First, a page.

Lumbar microdiscectomy is an operation that involves using a surgical microscope and microsurgical techniques to access and treat the lumbar spine. By providing magnification and illumination, the microscope allows for a limited dissection. That portion of the herniated disc which is pinching one or more nerve roots is removed. The term discectomy is derived from the Latin words discus (flat, circular object or plate) and -ectomy (removal).
The operation is commonly offered to patients for relief of leg pain referred from lumbar spine due to herniated disc(s) exerting pressure on roots of the sciatic nerve. It is also offered for other manifestations of pressure on lumbar nerve roots, including weakness (for example an inability to lift the foot at the ankle, termed “foot-drop”) or disturbance in sensation.
The operation is performed with you lying on your stomach. Because the operation is viewed through a microscope, this approach only requires a small incision. Your surgeon makes an incision in your lower back. Through this incision, microsurgical instruments are then inserted.
Once your pinched nerve is located, the extent of the pressure on the nerve can be determined. Using microsurgical techniques, your surgeon removes the herniated portion of the disc as well as any disc fragments that have broken off from the disc. It is also important that the surgeon flushes out the loose stringy material inside the disc, to prevent more of this material coming out (called a “re-prolapse”) in the early post-operative period.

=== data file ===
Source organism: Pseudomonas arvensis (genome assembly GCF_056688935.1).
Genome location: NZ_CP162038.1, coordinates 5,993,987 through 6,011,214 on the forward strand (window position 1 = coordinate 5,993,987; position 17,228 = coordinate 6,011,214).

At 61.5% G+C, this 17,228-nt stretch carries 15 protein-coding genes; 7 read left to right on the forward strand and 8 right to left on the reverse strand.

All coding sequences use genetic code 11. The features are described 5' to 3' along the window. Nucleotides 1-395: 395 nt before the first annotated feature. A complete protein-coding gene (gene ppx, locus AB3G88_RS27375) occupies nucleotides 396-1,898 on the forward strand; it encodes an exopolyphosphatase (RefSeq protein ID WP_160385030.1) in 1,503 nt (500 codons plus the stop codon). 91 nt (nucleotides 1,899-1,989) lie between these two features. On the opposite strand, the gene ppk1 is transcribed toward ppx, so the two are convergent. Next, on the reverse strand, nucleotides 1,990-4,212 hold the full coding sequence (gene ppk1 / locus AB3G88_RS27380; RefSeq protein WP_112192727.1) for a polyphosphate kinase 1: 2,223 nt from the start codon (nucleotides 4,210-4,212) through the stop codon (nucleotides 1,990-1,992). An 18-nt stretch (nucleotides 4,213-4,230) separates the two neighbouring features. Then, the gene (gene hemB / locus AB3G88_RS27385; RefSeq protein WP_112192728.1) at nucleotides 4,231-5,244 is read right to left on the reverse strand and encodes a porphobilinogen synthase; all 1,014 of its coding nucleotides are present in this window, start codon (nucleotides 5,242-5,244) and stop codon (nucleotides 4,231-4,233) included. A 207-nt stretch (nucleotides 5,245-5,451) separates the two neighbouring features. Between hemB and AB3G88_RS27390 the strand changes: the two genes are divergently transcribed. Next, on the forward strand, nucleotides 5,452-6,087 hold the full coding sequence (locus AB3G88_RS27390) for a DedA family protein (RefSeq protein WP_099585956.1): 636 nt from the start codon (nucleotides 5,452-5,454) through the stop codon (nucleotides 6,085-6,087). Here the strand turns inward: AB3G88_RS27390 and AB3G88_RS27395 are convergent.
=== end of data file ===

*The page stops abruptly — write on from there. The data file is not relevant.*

The operation is completed when your surgeon closes and dresses the incision.
Because the disc is left largely empty within (partly because of the preoperative prolapse of nucleus material, and partly because the surgeon must take away any material likely to prolapse postoperatively) a discectomised disc tends to deflate (that is, lose vertical height) rapidly over the next 3-12 months. There are two unpleasant consequences of this rapid deflation, suffered by approximately 30% of discectomised patients: firstly the facet joints behind the disc become increasingly loaded and may cause increasing low back pain; and secondly deflation of the disc narrows the intervertebral foramen on either side, in which the exiting nerve roots may become compressed. This latter phenomenon is termed “foramenal entrapment”.
Because of these two undesirable sequelae of disc prolapse and discectomy, spinal surgeons often recommend fusion at the time of discectomy: the bone graft or cage used in the fusion operation maintains the height of the disc space and prevents foramenal entrapment and back pain from facet hyperloading.
Prof. Brazenor will advise you in detail on the post-operative recovery/exercise plan to help you return to your normal activity level as soon as possible. The amount of time that you have to stay in the hospital will depend on this treatment plan. You typically will be up and walking in the hospital by the end of the first or second day after the surgery. You may return to work in 3-6 weeks, depending on how well your body is healing and the type of work/activity level you plan to return to.
Every patient is different, however, and Prof. Brazenor will determine the appropriate recovery protocol for you. Please note that much of this advice is for your safety and to give you the best chance of an optimal result, so it is important that you follow it to the letter.